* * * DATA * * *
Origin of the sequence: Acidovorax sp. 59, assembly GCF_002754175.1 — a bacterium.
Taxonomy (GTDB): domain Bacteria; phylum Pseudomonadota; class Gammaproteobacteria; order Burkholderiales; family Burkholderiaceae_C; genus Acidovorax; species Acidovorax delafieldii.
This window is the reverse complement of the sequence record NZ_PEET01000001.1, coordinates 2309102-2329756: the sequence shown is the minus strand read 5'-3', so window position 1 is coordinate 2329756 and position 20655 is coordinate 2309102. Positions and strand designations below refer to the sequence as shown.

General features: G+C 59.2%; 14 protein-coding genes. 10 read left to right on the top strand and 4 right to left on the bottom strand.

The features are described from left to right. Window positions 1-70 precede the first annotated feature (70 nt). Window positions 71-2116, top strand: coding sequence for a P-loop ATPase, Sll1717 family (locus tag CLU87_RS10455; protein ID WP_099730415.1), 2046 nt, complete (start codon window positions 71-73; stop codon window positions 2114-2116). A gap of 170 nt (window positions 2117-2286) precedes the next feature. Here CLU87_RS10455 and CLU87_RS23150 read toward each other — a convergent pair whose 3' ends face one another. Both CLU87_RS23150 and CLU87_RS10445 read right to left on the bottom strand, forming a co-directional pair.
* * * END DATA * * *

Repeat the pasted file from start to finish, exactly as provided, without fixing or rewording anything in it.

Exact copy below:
Origin of the sequence: Acidovorax sp. 59, assembly GCF_002754175.1 — a bacterium.
Taxonomy (GTDB): domain Bacteria; phylum Pseudomonadota; class Gammaproteobacteria; order Burkholderiales; family Burkholderiaceae_C; genus Acidovorax; species Acidovorax delafieldii.
This window is the reverse complement of the sequence record NZ_PEET01000001.1, coordinates 2309102-2329756: the sequence shown is the minus strand read 5'-3', so window position 1 is coordinate 2329756 and position 20655 is coordinate 2309102. Positions and strand designations below refer to the sequence as shown.

General features: G+C 59.2%; 14 protein-coding genes. 10 read left to right on the top strand and 4 right to left on the bottom strand.

The features are described from left to right. Window positions 1-70 precede the first annotated feature (70 nt). Window positions 71-2116, top strand: coding sequence for a P-loop ATPase, Sll1717 family (locus tag CLU87_RS10455; protein ID WP_099730415.1), 2046 nt, complete (start codon window positions 71-73; stop codon window positions 2114-2116). A gap of 170 nt (window positions 2117-2286) precedes the next feature. Here CLU87_RS10455 and CLU87_RS23150 read toward each other — a convergent pair whose 3' ends face one another. Both CLU87_RS23150 and CLU87_RS10445 read right to left on the bottom strand, forming a co-directional pair.